Archive for Starting a New Practice

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What’s Driving Your Medical Practice to Change?

12 Practice Models for 2016We’ve heard from many small independent practices of their desire to evaluate/change their practice model due to:

  • Ongoing Medicare quality program and commercial insurance fee reductions.
  • Increasing administrative expense related to pre-authorizations, denials, and patient collections due to high-deductible health plans.
  • Desire for more time with patients without sacrificing income.

Now you can weigh in on the discussion by participating in Kareo’s and the American Academy of Private Physicians’ (AAPP) annual survey which asks independent physicians for their perceptions of different practice models such as traditional fee-for-service, cash fee-for-service, concierge/retainer plans, telemedicine and more.

This description of the survey is posted on Kareo’s blog:

“Industry research has shown that many independent physicians are concerned about whether or not they can be adequately prepared from the growing shift to value-based reimbursement. As a result, they are testing or fully transitioning to other options like concierge, direct-pay, and virtual models. For the second year, Kareo has partnered with AAPP to investigate this trend more broadly, seeking to understand the challenges and benefits of each payment structure. Furthermore, this survey seeks to determine if a hybrid practice model, which takes into account various payment models, could solve issues of contention that physicians have with their current practice model.”

Healthcare providers and those who manage their practices can access the survey for a chance to win an Apple Watch, an iPad, or a one year AAPP membership. The survey is here: Private Practice Model Perspective 2016.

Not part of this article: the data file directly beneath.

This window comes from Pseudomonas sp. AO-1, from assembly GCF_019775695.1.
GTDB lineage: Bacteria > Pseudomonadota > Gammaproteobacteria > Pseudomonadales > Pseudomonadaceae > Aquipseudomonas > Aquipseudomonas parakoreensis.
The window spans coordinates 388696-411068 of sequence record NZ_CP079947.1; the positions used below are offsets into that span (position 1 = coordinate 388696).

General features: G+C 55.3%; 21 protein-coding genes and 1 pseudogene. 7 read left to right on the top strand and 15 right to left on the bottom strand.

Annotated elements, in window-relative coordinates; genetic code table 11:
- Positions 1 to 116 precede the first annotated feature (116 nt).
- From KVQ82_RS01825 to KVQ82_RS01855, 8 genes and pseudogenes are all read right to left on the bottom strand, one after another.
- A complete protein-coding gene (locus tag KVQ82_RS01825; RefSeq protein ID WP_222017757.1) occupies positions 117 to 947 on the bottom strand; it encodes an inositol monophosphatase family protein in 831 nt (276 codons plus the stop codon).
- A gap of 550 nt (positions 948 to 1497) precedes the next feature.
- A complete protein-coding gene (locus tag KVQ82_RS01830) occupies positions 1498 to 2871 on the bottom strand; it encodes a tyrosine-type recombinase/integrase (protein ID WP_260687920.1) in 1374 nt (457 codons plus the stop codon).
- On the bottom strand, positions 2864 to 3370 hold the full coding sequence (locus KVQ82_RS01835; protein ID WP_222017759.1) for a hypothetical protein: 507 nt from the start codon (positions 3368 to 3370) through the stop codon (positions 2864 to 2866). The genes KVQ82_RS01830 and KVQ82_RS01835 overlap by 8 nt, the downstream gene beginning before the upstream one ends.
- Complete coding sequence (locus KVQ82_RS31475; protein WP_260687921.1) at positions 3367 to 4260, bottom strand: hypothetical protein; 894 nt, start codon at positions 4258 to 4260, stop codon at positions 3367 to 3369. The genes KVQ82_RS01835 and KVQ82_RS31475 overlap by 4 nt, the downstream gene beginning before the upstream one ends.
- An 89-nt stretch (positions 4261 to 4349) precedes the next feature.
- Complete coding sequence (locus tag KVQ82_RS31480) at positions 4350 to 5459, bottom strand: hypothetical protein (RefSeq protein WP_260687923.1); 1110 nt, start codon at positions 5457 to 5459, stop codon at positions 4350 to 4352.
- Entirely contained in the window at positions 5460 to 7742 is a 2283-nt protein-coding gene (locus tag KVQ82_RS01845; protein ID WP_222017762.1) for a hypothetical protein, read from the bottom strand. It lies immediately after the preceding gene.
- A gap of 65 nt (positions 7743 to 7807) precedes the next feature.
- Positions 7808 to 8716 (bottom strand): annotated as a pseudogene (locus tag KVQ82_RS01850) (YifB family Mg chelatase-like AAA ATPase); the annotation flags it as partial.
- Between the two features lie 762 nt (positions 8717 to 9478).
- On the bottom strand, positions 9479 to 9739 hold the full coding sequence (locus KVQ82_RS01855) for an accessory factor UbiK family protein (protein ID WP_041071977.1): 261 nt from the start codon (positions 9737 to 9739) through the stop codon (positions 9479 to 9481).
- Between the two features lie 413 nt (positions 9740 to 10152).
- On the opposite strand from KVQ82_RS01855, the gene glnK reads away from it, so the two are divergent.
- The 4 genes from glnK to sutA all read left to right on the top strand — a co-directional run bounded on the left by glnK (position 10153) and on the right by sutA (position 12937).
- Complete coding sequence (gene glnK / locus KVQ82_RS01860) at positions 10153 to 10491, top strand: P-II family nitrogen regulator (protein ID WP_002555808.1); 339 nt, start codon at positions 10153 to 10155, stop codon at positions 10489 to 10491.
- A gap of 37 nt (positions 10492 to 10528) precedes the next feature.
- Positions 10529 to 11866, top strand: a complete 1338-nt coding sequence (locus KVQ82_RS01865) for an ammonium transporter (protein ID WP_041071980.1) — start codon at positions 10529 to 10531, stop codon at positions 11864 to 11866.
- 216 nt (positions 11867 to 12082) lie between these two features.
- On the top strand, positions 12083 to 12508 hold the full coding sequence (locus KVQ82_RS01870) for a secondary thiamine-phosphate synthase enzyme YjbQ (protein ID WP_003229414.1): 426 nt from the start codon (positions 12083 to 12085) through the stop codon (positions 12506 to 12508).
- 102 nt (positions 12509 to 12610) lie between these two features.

Want to learn more about different practice models. See my slide deck below “Twelve Practice Models for 2016”

Posted in: Day-to-Day Operations, Finance, Starting a New Practice

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Solo and Small Medical Practices Benefit from New Manage My Practice and The Billing Department Partnership

Manage My Practice and The Billing Department Join ForcesDurham, North Carolina and Falmouth, Maine: Today, Manage My Practice, LLC, a full-service consulting firm specializing in services to solo and small medical practices and The Billing Department, Inc., a company that provides revenue cycle management services to healthcare providers, announced a partnership to offer practice consulting, coding, medical billing and a range of other services to physicians and other healthcare providers nationally.

Of the decision to form a partnership to jointly provide high-quality coding and billing services, Mary Pat Whaley, founder and president of Manage My Practice said “I’ve been recommending The Billing Department to my clients for several years and they report back to me that The Billing Department’s services are always exceptional. It seemed a natural step that The Billing Department and Manage My Practice collaborate to offer a wider range of services together.”

Vanessa Higgins, founder and president of The Billing Department stated “ Manage My Practice is well-established as the premier consulting company specializing in solo and small medical practices in the United States today. It is a thrill to be able to partner with such a well-respected company to serve an often-overlooked market such as solo physicians and other small practice healthcare providers.”

Among the services the new partnership will offer are:

  • New Practice Start-up
  • End-to-end Revenue Cycle Management including Credit Card on File implementation